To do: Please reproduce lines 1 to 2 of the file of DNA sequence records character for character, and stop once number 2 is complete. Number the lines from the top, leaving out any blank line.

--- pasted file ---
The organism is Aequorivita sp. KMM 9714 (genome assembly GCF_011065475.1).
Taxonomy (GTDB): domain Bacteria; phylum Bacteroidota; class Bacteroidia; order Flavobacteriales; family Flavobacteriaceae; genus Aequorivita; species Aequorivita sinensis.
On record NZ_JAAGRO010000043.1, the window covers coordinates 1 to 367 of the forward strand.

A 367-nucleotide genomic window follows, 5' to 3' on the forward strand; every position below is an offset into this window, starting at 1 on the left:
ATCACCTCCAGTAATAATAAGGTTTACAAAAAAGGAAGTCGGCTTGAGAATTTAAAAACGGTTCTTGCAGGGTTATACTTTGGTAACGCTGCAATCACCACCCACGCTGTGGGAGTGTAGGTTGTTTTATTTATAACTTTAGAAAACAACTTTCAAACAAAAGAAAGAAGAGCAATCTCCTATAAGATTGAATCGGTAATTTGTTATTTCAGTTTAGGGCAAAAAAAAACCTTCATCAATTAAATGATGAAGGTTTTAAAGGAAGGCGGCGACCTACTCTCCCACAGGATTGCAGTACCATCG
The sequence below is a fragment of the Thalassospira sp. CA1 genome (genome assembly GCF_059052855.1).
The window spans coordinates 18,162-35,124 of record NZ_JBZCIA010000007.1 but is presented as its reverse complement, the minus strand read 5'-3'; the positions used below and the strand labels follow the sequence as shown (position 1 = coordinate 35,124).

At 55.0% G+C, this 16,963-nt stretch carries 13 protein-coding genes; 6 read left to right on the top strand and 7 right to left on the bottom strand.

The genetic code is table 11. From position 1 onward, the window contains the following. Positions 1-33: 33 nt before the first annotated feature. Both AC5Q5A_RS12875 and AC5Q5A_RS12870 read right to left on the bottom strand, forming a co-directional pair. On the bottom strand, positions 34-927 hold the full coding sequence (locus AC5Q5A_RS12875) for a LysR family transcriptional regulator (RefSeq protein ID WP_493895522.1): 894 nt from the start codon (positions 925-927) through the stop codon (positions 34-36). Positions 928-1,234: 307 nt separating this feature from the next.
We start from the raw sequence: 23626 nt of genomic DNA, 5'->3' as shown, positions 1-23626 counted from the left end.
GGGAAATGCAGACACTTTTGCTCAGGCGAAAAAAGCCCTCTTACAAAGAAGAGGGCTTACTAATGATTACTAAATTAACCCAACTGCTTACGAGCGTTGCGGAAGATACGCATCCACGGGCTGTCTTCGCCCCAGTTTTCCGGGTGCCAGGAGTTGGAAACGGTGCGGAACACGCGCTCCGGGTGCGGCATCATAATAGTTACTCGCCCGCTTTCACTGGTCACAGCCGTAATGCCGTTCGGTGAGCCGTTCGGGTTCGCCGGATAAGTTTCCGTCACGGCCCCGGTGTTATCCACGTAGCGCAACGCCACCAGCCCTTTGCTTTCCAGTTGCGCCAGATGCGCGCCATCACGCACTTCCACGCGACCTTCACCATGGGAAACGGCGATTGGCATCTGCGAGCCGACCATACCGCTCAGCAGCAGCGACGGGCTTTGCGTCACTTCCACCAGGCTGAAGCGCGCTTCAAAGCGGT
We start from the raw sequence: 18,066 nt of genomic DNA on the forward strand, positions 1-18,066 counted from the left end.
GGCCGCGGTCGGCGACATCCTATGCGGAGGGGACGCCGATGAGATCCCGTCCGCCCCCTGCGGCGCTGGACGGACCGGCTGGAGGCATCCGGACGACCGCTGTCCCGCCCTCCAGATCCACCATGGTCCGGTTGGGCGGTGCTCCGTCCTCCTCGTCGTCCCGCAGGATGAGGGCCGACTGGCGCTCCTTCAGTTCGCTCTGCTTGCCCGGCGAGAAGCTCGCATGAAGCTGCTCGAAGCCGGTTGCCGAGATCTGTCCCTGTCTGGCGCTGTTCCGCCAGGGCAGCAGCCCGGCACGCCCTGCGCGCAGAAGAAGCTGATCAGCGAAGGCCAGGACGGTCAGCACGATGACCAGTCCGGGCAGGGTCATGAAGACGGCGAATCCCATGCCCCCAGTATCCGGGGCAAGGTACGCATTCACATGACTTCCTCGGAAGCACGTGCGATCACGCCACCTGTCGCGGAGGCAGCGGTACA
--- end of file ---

The organism is Aequorivita sp. KMM 9714 (genome assembly GCF_011065475.1).
Taxonomy (GTDB): domain Bacteria; phylum Bacteroidota; class Bacteroidia; order Flavobacteriales; family Flavobacteriaceae; genus Aequorivita; species Aequorivita sinensis.